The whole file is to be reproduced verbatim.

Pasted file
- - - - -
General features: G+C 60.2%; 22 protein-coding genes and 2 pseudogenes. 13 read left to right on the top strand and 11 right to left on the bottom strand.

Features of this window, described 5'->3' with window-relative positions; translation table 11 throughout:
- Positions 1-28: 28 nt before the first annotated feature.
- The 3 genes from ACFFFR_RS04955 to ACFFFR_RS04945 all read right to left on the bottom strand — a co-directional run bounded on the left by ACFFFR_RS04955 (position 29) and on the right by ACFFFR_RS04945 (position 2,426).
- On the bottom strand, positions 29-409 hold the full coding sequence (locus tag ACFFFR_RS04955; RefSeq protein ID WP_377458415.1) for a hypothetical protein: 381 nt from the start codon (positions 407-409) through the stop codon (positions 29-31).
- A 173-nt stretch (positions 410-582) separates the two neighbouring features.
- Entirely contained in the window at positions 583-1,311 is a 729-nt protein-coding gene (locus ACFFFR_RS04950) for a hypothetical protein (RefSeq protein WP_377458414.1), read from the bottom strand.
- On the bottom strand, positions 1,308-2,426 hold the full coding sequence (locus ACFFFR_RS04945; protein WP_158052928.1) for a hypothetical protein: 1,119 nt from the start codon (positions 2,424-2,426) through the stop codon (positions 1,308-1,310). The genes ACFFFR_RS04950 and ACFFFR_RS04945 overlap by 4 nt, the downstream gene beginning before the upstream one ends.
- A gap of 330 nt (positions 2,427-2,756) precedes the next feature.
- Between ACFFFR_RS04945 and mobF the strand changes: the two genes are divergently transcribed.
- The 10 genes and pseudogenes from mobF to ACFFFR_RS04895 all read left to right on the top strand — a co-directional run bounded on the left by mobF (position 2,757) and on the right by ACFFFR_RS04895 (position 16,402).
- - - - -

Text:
General features: G+C 60.2%; 22 protein-coding genes and 2 pseudogenes. 13 read left to right on the top strand and 11 right to left on the bottom strand.

Features of this window, described 5'->3' with window-relative positions; translation table 11 throughout:
- Positions 1-28: 28 nt before the first annotated feature.
- The 3 genes from ACFFFR_RS04955 to ACFFFR_RS04945 all read right to left on the bottom strand — a co-directional run bounded on the left by ACFFFR_RS04955 (position 29) and on the right by ACFFFR_RS04945 (position 2,426).
- On the bottom strand, positions 29-409 hold the full coding sequence (locus tag ACFFFR_RS04955; RefSeq protein ID WP_377458415.1) for a hypothetical protein: 381 nt from the start codon (positions 407-409) through the stop codon (positions 29-31).
- A 173-nt stretch (positions 410-582) separates the two neighbouring features.
- Entirely contained in the window at positions 583-1,311 is a 729-nt protein-coding gene (locus ACFFFR_RS04950) for a hypothetical protein (RefSeq protein WP_377458414.1), read from the bottom strand.
- On the bottom strand, positions 1,308-2,426 hold the full coding sequence (locus ACFFFR_RS04945; protein WP_158052928.1) for a hypothetical protein: 1,119 nt from the start codon (positions 2,424-2,426) through the stop codon (positions 1,308-1,310). The genes ACFFFR_RS04950 and ACFFFR_RS04945 overlap by 4 nt, the downstream gene beginning before the upstream one ends.
- A gap of 330 nt (positions 2,427-2,756) precedes the next feature.
- Between ACFFFR_RS04945 and mobF the strand changes: the two genes are divergently transcribed.
- The 10 genes and pseudogenes from mobF to ACFFFR_RS04895 all read left to right on the top strand — a co-directional run bounded on the left by mobF (position 2,757) and on the right by ACFFFR_RS04895 (position 16,402).